9 Best Non-Meat Protein Sources

Vegetarian Options to Help You Get Lean & Toned

Eating a diet rich in protein helps you stay fuller longer, boosts your metabolism, helps maintain a strong immune system, improves energy levels, and plays a critical role in building muscle mass after a workout.     

So while a diet rich in protein is important for everyone, it’s even more important for anyone looking to get leaner and more toned.  

It’s recommended that you get .36 grams of protein per pound of body weight. So if you weigh 140 pounds, you should target about 50 grams of protein per day. But if you’re going to the gym regularly (40 to 60 minutes of moderate intensity exercise about four to five times per week), you need more like .54 grams of protein per pound. So a 140-pound woman who regularly works out would need about 76 grams of protein.  

To get all that protein, it’s important to rely on sources other than simply meat. This isn’t just for health reasons—such as reducing your risk of high cholesterol, high blood pressure and other heart disease—but also budget reasons, since meat is pricey. So whether you’re a meat lover or vegetarian (in which case, you’re really going to need this advice!), take note of our experts’ nine favorite non-meat protein sources that can help get you lean and toned.    


Tempeh
Registered dietitian Michaela Ballmann recommends tempeh as a great source of protein packed with nutritional value.  

Like tofu, tempeh is made from soybeans (it’s made from the fermented beans). Half a cup of tempeh has 15 grams of protein, whereas half a cup of tofu has about 10 grams—so both soy products are great sources of protein.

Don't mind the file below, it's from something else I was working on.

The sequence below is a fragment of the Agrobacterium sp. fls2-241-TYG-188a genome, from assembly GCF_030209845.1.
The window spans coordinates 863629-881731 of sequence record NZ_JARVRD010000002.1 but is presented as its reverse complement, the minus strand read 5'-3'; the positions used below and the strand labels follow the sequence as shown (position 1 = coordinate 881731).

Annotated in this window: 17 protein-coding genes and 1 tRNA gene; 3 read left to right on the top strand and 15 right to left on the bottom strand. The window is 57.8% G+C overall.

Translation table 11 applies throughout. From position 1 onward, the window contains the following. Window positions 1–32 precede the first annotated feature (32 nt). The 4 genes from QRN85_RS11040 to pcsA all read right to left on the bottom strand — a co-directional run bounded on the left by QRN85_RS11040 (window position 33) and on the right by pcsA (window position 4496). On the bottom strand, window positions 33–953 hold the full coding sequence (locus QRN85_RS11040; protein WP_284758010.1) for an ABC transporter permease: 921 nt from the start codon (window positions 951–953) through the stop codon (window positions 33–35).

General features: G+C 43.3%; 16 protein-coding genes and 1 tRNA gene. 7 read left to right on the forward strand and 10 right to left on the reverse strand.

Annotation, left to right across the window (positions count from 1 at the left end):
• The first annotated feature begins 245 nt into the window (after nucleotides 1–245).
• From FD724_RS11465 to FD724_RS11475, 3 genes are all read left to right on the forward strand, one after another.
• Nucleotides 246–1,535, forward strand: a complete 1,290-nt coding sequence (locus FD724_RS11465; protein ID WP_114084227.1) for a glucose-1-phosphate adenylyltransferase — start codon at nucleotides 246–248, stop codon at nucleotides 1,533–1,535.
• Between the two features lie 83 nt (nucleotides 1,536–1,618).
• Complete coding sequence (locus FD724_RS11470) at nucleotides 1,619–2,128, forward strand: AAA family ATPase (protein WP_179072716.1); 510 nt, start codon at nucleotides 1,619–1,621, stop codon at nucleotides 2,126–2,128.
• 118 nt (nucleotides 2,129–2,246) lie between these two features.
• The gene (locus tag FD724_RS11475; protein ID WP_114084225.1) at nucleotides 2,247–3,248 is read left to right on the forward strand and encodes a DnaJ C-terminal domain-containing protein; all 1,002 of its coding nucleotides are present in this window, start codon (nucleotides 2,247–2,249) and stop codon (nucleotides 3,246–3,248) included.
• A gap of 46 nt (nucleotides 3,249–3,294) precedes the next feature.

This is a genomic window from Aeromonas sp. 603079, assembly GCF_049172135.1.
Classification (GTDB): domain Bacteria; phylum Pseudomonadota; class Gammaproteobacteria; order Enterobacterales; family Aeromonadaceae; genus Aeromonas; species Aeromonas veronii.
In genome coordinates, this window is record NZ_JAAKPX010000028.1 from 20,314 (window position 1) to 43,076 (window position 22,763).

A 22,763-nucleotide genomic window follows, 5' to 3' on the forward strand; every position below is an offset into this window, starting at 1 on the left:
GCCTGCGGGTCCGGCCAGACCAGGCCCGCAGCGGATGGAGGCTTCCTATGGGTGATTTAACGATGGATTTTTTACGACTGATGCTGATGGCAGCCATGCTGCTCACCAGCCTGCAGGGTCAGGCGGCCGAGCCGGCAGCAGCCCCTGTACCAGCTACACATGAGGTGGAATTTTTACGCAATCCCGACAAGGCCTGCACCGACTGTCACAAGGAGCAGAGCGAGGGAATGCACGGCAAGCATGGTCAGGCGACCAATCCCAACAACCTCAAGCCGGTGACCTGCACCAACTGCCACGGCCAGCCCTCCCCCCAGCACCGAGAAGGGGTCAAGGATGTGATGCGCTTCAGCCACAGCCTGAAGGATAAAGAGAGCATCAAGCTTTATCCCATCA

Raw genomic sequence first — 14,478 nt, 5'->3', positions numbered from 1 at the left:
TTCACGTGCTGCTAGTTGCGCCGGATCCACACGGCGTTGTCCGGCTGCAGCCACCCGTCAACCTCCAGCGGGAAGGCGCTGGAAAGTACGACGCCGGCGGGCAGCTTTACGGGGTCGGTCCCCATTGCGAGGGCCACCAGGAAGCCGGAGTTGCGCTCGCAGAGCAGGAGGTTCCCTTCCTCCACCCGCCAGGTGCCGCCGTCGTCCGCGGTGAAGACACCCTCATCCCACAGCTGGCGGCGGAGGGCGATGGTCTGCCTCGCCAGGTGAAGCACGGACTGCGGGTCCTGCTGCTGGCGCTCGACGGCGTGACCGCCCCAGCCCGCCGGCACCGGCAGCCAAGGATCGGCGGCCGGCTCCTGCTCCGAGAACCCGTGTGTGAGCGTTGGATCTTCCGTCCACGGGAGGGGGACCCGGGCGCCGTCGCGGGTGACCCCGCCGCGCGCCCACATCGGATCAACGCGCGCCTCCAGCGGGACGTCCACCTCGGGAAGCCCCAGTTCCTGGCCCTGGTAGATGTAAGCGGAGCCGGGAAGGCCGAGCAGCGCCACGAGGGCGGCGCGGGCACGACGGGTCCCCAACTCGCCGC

But compared to tofu, tempeh is generally less processed and contains more protein and fiber. Tempeh is also firmer, chewier, and has a bit of a sweeter, earthier taste than tofu.  

You can use tempeh in dishes as “mock meat” replacement.    


Nuts
“Adding small amounts of protein in the form of nuts and seeds may help increase the staying power of your next meal or snack,” says registered dietitian and raw food instructor Lauri Boone. For nuts, she suggests snacking on walnuts or almonds.  

Almonds are high in calcium, potassium, magnesium and phosphorus, and have six grams of protein per ounce (about 23 almonds).  

High in omega-3 essential fatty acids, along with potassium, magnesium and vitamin A, walnuts are another great source of nutrition. A one-ounce serving of walnuts contains four grams of protein.  

Eat nuts by themselves (opt for unsalted ones) or chop them up and add them to salads, casseroles, batter (like for pancakes, breads or desserts), or top your yogurt or cereal with them.  

Or, as clinical dietitian Jocelyn Morante likes to do, use nut butter to creatively incorporate protein-rich nuts into your meals. Opt for ones made 100 percent of nuts (without additives). “Experiment with butters other than peanut butter—like almond and cashew butters,” Morante suggests. These nut butters have about seven and six grams of protein per two tablespoon serving, respectively.  

Try smearing nut butter on an apple so you’re getting vitamins and fiber in addition to protein, or on whole wheat toast for tasty breakfast or post-workout snack.      


Seeds

For an added nutritious protein punch, Lauri Boone, RD recommends adding hemp, chia or flax seeds to your next meal.  

Hemp seeds have the most protein of all. Two tablespoons have about 7 grams of protein. Hemp is also a source of omega-3s and omega-6.  

Chia and flax seeds, while they have less protein (five and four grams per two tablespoons, respectively), they are high in fiber, unlike hemp seeds (meaning they’ll help make you feel fuller longer). Chia and flax seeds are also higher in omega-3s than hemp seeds.  

Add any of these seeds to baked goods, cereals, smoothies, salads, veggies, casseroles…you get the idea: basically anything. When adding flax seeds to foods (other than smoothies), make sure to first grind them up to make the nutrients easier to digest.      


Quinoa

Although it’s technically a seed, quinoa is generally considered to be a grain. And it’s an excellent cooking alternative for other grains, like rice.  

One cup of cooked quinoa contains just over eight grams of protein (compare that to 5 grams in a cup of cooked rice).